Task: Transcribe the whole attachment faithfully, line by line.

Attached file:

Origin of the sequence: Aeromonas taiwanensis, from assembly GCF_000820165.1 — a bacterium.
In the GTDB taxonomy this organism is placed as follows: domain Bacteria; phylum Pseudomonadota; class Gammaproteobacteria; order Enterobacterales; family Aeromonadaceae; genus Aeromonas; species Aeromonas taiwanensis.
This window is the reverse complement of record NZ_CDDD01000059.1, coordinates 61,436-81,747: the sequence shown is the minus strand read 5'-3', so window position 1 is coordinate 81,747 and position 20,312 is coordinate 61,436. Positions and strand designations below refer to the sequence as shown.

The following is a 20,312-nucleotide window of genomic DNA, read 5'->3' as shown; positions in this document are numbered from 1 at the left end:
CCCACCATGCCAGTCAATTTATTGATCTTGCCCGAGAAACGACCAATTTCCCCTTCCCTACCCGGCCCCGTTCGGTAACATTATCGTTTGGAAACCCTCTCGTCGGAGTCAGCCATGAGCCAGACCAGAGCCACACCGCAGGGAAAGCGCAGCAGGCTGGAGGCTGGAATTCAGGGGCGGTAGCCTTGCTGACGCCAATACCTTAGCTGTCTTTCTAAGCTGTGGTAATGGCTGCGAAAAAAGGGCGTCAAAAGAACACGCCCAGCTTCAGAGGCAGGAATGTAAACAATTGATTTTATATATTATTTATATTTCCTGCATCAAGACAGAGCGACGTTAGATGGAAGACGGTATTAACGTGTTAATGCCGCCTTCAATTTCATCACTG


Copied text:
Origin of the sequence: Aeromonas taiwanensis, from assembly GCF_000820165.1 — a bacterium.
In the GTDB taxonomy this organism is placed as follows: domain Bacteria; phylum Pseudomonadota; class Gammaproteobacteria; order Enterobacterales; family Aeromonadaceae; genus Aeromonas; species Aeromonas taiwanensis.
This window is the reverse complement of record NZ_CDDD01000059.1, coordinates 61,436-81,747: the sequence shown is the minus strand read 5'-3', so window position 1 is coordinate 81,747 and position 20,312 is coordinate 61,436. Positions and strand designations below refer to the sequence as shown.

The following is a 20,312-nucleotide window of genomic DNA, read 5'->3' as shown; positions in this document are numbered from 1 at the left end:
CCCACCATGCCAGTCAATTTATTGATCTTGCCCGAGAAACGACCAATTTCCCCTTCCCTACCCGGCCCCGTTCGGTAACATTATCGTTTGGAAACCCTCTCGTCGGAGTCAGCCATGAGCCAGACCAGAGCCACACCGCAGGGAAAGCGCAGCAGGCTGGAGGCTGGAATTCAGGGGCGGTAGCCTTGCTGACGCCAATACCTTAGCTGTCTTTCTAAGCTGTGGTAATGGCTGCGAAAAAAGGGCGTCAAAAGAACACGCCCAGCTTCAGAGGCAGGAATGTAAACAATTGATTTTATATATTATTTATATTTCCTGCATCAAGACAGAGCGACGTTAGATGGAAGACGGTATTAACGTGTTAATGCCGCCTTCAATTTCATCACTG